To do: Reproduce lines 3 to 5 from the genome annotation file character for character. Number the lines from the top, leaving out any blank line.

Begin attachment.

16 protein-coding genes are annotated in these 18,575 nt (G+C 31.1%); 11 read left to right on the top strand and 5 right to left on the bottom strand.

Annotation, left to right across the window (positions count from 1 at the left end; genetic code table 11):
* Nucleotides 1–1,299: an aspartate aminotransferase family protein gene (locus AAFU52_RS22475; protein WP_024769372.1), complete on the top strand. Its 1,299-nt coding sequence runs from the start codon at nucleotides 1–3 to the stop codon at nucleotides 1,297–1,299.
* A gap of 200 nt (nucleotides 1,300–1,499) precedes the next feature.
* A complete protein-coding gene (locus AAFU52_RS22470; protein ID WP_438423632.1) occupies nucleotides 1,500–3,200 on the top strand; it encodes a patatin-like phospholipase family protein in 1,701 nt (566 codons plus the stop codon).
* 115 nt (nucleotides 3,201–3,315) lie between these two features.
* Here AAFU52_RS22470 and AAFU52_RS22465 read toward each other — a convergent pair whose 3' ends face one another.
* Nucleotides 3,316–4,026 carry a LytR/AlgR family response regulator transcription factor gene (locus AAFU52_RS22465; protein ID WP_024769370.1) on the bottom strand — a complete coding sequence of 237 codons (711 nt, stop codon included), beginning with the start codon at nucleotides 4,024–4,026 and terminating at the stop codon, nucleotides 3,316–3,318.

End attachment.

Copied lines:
* Nucleotides 1–1,299: an aspartate aminotransferase family protein gene (locus AAFU52_RS22475; protein WP_024769372.1), complete on the top strand. Its 1,299-nt coding sequence runs from the start codon at nucleotides 1–3 to the stop codon at nucleotides 1,297–1,299.
* A gap of 200 nt (nucleotides 1,300–1,499) precedes the next feature.
* A complete protein-coding gene (locus AAFU52_RS22470; protein ID WP_438423632.1) occupies nucleotides 1,500–3,200 on the top strand; it encodes a patatin-like phospholipase family protein in 1,701 nt (566 codons plus the stop codon).